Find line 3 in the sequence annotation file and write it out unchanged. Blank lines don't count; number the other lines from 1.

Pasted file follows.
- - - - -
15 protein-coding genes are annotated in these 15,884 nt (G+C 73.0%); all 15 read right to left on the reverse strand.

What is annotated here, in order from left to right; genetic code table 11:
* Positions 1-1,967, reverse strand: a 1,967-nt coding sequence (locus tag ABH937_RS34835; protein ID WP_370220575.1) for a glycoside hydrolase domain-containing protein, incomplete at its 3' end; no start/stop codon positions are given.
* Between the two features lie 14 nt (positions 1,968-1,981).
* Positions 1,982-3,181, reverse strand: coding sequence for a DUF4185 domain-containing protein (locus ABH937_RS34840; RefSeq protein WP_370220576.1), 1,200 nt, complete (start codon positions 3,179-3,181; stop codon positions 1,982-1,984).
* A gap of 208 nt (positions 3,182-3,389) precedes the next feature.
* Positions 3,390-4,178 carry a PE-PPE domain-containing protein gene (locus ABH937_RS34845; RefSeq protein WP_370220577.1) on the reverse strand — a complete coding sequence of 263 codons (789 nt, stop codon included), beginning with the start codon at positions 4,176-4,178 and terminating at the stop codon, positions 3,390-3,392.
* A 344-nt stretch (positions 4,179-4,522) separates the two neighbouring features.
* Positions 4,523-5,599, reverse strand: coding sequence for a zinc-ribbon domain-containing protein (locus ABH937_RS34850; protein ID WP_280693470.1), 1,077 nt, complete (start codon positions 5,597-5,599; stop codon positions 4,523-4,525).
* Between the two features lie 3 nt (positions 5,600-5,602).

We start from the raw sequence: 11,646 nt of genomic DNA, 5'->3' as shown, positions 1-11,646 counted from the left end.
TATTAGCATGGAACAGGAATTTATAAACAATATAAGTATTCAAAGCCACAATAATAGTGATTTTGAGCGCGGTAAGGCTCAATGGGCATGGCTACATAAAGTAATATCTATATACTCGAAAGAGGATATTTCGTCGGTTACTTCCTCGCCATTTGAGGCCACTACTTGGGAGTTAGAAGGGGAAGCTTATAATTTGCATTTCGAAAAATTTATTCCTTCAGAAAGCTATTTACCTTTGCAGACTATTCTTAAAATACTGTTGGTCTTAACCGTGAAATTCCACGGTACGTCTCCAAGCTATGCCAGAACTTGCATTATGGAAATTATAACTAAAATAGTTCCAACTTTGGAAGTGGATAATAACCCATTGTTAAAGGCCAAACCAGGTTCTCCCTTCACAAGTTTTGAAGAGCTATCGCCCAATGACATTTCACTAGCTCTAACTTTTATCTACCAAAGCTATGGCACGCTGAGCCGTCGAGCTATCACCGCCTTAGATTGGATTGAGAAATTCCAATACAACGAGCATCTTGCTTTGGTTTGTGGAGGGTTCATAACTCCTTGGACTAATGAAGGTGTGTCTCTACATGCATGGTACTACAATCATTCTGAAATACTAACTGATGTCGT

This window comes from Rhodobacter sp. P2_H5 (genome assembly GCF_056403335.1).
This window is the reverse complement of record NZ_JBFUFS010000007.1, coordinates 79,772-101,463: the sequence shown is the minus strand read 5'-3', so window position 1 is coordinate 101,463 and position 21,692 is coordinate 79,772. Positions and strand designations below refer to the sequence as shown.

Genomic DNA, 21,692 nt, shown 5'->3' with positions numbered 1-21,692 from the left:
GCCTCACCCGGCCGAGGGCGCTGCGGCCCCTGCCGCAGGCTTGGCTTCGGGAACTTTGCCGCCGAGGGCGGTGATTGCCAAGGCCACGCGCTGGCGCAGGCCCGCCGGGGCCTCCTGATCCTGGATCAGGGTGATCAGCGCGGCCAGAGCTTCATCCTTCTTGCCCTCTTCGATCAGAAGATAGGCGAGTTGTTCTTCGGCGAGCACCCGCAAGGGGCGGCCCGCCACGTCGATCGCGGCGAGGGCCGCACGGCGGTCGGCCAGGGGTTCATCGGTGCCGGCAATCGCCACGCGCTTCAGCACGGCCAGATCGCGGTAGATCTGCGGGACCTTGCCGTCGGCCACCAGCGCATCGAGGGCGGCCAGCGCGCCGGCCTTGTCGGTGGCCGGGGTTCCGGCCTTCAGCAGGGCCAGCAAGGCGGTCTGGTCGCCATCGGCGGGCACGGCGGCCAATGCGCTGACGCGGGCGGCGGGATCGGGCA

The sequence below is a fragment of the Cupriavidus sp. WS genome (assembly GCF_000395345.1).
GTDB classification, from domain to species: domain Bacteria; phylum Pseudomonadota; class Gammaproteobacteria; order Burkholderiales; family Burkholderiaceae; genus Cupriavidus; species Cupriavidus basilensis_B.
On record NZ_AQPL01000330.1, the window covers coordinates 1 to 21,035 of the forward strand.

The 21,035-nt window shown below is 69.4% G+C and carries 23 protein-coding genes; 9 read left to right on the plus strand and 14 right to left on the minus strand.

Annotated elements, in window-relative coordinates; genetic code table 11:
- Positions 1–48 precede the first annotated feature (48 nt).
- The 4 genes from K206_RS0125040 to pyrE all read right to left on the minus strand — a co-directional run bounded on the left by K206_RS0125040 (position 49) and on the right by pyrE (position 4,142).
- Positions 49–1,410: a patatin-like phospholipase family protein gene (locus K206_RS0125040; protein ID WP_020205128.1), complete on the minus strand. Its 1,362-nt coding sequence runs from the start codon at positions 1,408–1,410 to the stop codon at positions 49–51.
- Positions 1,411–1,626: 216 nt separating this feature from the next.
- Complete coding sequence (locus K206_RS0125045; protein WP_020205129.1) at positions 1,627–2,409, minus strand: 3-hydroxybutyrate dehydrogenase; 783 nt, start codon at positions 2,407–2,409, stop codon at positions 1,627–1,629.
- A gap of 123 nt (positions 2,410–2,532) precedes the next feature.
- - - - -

* Positions 1-1,967, reverse strand: a 1,967-nt coding sequence (locus tag ABH937_RS34835; protein ID WP_370220575.1) for a glycoside hydrolase domain-containing protein, incomplete at its 3' end; no start/stop codon positions are given.